Even when strengthened by gilding, the image surface was still very easily marred and the silver was subject to tarnishing from exposure to the air, so the finished plate was bound up with a protective cover glass and sealed with strips of paper soaked in gum arabic. In the US and UK, a gilt brass mat was normally used to separate the image surface from the glass. In continental Europe, a thin cardboard mat or passepartout usually served that purpose.
There were two main methods of finishing daguerreotypes for protection and display:
In the US and Britain, the tradition of preserving miniature paintings in a wooden case covered with leather or paper stamped with a relief pattern continued through to the daguerreotype. Some daguerreotypists were portrait artists who also offered miniature portraits. Black-lacquered cases ornamented with inset mother of pearl were sometimes used. The more substantial Union case was made from a mixture of colored sawdust and shellac (the main component of wood varnish) formed in a heated mold to produce a decorative sculptural relief. The word "Union" referred to the sawdust and varnish mixture — the manufacture of Union cases began in 1856. In all types of cases, the inside of the cover was lined with velvet or plush or satin to provide a dark surface to reflect into the plate for viewing and to protect the cover glass. Some cases, however, held two daguerreotypes opposite each other. The cased images could be set out on a table or displayed on a mantelpiece. Most cases were small and lightweight enough to easily carry in a pocket, although that was not normally done. The other approach, common in France and the rest of continental Europe, was to hang the daguerreotype on the wall in a frame, either simple or elaborate.
Conservators were able to determine that a daguerreotype of Walt Whitman was made in New Orleans with the main clue being the type of frame, which was made for wall hanging in the French and continental style. Supporting evidence of the New Orleans origin was a scrap of paper from Le Mesager, a New Orleans bilingual newspaper of the time, which had been used to glue the plate into the frame. Other clues used by historians to identify daguerreotypes are hallmarks in the silver plate and the distinctive patterns left by different photographers when polishing the plate with a leather buff, which leaves extremely fine parallel lines discernible on the surface.
As the daguerreotype itself is on a relatively thin sheet of soft metal, it was easily sheared down to sizes and shapes suited for mounting into lockets, as was done with miniature paintings. Other imaginative uses of daguerreotype portraits were to mount them in watch fobs and watch cases, jewel caskets and other ornate silver or gold boxes, the handles of walking sticks, and in brooches, bracelets and other jewelry now referred to by collectors as "daguerreian jewelry". The cover glass or crystal was sealed either directly to the edges of the daguerreotype or to the opening of its receptacle and a protective hinged cover was usually provided.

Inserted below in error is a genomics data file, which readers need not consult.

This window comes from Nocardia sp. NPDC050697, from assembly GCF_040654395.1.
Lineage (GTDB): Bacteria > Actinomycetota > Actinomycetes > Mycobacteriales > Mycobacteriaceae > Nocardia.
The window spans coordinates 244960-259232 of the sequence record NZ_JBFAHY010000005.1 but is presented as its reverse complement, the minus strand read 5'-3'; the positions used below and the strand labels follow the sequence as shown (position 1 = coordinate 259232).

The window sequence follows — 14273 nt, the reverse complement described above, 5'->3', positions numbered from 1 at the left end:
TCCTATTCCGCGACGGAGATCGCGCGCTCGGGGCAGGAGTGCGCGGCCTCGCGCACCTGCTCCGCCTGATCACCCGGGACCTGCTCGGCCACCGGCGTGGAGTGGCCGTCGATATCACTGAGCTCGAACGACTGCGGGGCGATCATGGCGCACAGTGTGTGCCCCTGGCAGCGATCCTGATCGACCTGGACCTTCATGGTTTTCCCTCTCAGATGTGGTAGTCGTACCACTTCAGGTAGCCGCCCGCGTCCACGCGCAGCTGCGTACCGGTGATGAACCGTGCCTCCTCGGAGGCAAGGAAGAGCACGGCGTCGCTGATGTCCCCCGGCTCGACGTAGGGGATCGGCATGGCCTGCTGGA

Daguerreotypes are normally laterally reversed — mirror images — because they are necessarily viewed from the side that originally faced the camera lens. Although a daguerreotypist could attach a mirror or reflective prism in front of the lens to obtain a right-reading result, in practice this was rarely done.
The use of either type of attachment caused some light loss, somewhat increasing the required exposure time, and unless they were of very high optical quality they could degrade the quality of the image. Right-reading text or right-handed buttons on men's clothing in a daguerreotype may only be evidence that it is a copy of a typical wrong-reading original.
The experience of viewing a daguerreotype is unlike that of viewing any other type of photograph. The image does not sit on the surface of the plate, after flipping from positive to negative as the viewing angle is adjusted, viewers experience an apparition in space, a mirage that arises once the eyes are properly focused. Of course when reproduced via other processes, this effect associated with viewing an original daguerreotype will no longer be apparent. Other processes that have a similar viewing experience are holograms on credit cards or Lippmann plates.